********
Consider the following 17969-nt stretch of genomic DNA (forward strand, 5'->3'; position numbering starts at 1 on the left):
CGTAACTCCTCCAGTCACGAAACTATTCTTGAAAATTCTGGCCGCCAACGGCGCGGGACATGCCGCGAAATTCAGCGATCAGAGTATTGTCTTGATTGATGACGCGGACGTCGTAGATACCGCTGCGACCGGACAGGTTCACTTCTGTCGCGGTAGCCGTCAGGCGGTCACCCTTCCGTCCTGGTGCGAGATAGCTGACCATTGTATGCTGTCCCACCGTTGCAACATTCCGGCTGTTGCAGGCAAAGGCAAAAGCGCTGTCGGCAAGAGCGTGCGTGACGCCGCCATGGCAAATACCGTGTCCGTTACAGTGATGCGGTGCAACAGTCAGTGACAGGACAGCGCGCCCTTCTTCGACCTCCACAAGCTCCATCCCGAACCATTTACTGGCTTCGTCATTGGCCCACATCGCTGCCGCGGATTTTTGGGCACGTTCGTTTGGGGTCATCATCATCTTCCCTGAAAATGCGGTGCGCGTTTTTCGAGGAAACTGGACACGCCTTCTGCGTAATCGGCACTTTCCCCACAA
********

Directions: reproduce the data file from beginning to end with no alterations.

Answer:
Consider the following 17969-nt stretch of genomic DNA (forward strand, 5'->3'; position numbering starts at 1 on the left):
CGTAACTCCTCCAGTCACGAAACTATTCTTGAAAATTCTGGCCGCCAACGGCGCGGGACATGCCGCGAAATTCAGCGATCAGAGTATTGTCTTGATTGATGACGCGGACGTCGTAGATACCGCTGCGACCGGACAGGTTCACTTCTGTCGCGGTAGCCGTCAGGCGGTCACCCTTCCGTCCTGGTGCGAGATAGCTGACCATTGTATGCTGTCCCACCGTTGCAACATTCCGGCTGTTGCAGGCAAAGGCAAAAGCGCTGTCGGCAAGAGCGTGCGTGACGCCGCCATGGCAAATACCGTGTCCGTTACAGTGATGCGGTGCAACAGTCAGTGACAGGACAGCGCGCCCTTCTTCGACCTCCACAAGCTCCATCCCGAACCATTTACTGGCTTCGTCATTGGCCCACATCGCTGCCGCGGATTTTTGGGCACGTTCGTTTGGGGTCATCATCATCTTCCCTGAAAATGCGGTGCGCGTTTTTCGAGGAAACTGGACACGCCTTCTGCGTAATCGGCACTTTCCCCACAA